And so the world came to Saturday 27 October – Black Saturday, or “one minute to midnight”.  The US military blockade of Cuba, or “quarantine” in lawyer-speak, was already in full effect, with Soviet and US submarines and warships coming into close proximity – and even exchanging fire on a few occasions.  And then an American U-2 spy plane was shot down over Cuba, whilst another blundered into Soviet airspace.

Unlike today, diplomatic communications in the early Sixties were a slow and tortuous affair.  Letters from Khrushchev to JFK came in by telex and took hours to be decoded and passed to the President.  So called “back channels” were regularly used for communication, but by their very nature these were informal and prone to misinterpretation – one apparently secret communication from Moscow via a journalist later turned out to have been a complete misunderstanding.

But the real challenge that confronted JFK, beyond keeping his Cold War warriors from getting too heated, was what seemed like mixed messages from Moscow.  For just two days after receiving a private letter from Khrushchev, setting out workable peace proposals, JFK received reports that Khrushchev had made a belligerent speech in Moscow, threatening severe consequences unless the Cuba blockade was lifted.  So what to believe?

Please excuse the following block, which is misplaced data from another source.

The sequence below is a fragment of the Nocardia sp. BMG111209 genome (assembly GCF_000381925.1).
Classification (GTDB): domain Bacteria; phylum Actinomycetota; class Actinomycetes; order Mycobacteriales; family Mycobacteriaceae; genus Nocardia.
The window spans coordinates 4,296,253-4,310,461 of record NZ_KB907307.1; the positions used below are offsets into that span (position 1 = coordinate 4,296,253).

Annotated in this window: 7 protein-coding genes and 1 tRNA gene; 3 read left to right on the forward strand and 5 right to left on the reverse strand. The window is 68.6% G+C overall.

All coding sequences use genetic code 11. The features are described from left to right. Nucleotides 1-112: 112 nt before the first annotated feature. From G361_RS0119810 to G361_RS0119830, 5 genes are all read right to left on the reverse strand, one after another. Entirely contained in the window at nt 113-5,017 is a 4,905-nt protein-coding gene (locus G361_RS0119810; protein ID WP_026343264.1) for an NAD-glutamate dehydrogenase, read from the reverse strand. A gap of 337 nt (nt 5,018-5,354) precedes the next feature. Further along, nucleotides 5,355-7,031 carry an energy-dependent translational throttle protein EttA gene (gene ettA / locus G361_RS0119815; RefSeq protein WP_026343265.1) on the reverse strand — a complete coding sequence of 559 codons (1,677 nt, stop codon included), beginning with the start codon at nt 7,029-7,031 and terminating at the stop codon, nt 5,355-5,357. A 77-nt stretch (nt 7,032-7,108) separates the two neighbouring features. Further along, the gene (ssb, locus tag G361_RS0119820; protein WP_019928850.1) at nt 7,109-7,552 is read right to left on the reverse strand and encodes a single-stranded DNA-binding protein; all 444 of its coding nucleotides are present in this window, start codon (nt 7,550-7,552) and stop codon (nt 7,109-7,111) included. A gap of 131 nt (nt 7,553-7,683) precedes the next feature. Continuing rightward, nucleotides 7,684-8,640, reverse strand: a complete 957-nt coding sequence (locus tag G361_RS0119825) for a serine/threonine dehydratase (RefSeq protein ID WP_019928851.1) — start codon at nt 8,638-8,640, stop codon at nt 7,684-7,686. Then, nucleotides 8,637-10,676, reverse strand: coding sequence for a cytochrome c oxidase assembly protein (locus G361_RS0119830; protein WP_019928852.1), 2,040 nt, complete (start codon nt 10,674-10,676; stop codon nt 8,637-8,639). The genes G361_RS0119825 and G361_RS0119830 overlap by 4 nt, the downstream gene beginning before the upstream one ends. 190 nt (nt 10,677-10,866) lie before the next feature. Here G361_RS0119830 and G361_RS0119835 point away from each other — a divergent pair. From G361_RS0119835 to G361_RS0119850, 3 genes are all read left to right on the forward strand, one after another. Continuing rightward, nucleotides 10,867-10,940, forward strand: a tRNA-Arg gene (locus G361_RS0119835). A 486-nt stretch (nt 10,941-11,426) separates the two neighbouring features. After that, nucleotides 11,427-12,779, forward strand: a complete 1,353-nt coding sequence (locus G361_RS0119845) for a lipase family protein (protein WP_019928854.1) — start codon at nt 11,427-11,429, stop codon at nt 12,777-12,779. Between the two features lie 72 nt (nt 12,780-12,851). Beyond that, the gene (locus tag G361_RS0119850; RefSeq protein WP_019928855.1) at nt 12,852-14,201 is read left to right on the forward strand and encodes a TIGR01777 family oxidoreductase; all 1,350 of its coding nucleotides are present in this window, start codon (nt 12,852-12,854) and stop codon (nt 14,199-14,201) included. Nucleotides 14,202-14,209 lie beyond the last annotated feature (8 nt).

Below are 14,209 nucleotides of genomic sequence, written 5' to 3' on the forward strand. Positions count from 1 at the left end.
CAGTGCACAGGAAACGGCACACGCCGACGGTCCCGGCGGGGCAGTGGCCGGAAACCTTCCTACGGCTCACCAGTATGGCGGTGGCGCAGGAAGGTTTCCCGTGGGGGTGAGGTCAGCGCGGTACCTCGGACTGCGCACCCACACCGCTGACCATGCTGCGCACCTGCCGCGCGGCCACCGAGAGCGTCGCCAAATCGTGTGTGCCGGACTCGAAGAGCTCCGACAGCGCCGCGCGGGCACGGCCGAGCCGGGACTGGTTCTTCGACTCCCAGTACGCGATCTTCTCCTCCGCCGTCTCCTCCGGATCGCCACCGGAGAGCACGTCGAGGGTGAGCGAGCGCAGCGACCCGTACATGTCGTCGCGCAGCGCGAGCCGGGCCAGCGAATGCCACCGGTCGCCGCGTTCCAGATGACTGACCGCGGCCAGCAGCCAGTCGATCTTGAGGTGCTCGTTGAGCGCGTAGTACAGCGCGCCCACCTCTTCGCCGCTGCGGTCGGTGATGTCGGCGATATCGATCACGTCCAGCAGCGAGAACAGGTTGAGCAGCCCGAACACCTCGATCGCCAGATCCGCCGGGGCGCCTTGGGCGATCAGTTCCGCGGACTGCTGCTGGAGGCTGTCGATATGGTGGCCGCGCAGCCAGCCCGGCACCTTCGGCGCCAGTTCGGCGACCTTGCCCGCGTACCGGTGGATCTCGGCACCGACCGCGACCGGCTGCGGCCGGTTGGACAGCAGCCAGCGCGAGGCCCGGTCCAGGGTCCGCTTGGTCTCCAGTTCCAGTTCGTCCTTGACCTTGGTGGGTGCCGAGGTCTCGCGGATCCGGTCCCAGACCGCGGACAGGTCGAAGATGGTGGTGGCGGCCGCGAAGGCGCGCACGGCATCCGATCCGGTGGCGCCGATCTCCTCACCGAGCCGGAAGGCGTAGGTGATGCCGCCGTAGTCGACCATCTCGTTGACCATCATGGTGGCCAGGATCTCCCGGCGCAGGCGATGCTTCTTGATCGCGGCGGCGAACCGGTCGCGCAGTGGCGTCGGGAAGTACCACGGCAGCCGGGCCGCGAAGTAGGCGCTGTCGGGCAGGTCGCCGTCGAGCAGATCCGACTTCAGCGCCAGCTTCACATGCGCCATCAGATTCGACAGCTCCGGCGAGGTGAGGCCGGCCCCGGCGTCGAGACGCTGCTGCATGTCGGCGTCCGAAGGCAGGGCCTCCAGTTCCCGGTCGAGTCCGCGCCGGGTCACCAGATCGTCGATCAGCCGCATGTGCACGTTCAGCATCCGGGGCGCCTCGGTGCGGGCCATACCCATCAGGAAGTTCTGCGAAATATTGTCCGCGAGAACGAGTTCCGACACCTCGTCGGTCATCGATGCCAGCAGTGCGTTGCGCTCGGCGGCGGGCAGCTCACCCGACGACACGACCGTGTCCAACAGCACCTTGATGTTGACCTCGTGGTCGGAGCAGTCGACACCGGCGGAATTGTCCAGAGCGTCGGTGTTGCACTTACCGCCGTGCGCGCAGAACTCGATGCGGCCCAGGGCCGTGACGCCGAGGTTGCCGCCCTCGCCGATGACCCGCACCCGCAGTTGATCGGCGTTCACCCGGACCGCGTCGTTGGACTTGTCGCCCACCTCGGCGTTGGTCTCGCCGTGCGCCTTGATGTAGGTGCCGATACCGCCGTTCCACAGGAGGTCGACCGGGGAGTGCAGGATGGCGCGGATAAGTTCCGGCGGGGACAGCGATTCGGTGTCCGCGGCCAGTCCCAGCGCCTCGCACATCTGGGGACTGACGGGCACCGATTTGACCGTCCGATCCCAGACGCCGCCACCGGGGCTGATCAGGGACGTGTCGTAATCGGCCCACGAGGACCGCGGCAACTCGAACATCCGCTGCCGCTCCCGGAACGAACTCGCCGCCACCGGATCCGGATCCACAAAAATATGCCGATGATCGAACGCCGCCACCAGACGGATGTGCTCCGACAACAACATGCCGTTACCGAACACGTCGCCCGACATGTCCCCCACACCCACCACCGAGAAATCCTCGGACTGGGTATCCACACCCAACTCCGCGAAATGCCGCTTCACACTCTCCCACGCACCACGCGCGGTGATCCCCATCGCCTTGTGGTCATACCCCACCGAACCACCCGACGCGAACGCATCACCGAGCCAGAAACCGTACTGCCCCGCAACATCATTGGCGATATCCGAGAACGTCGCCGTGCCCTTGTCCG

Now I like to believe that JFK had the insight to regard Khruschev’s belligerence as simply playing to his domestic audience and that it was a masterpiece of negotiation wisdom for him to ignore this move, and instead continue the peace process, in his case sending his brother to talk directly to the Soviet ambassador.  Recent historians suggest a more prosaic interpretation, that maybe the Executive Committee in the White House was simply paralysed by its own internal conflict.  But, whatever the intention, the message delivered by RFK proved the way forward – the Soviets withdrew their missiles, the blockade was dropped, and the US secretly agreed that, when the dust settled, they would quietly remove their missiles from Turkey (although RFK emphasised that they would deny this proposal if the Soviets leaked it).

One important outcome of the crisis was that a Hotline was established to provide a direct link between Moscow and Washington, a tangible recognition of the need for better communications between leaders even in times of crisis.

Other negotiation lessons: sometimes managing your own team is as hard as managing your opponent; there are many different ways of communicating; some messages are meant only for domestic consumption but can easily be misunderstood ; even for the most powerful leaders, some things are out of our control, but you need to manage them anyway. This is why it helps to know what’s truly important to you and to the other guy – if you can address what pushes your opponent’s buttons, maybe he won’t have to.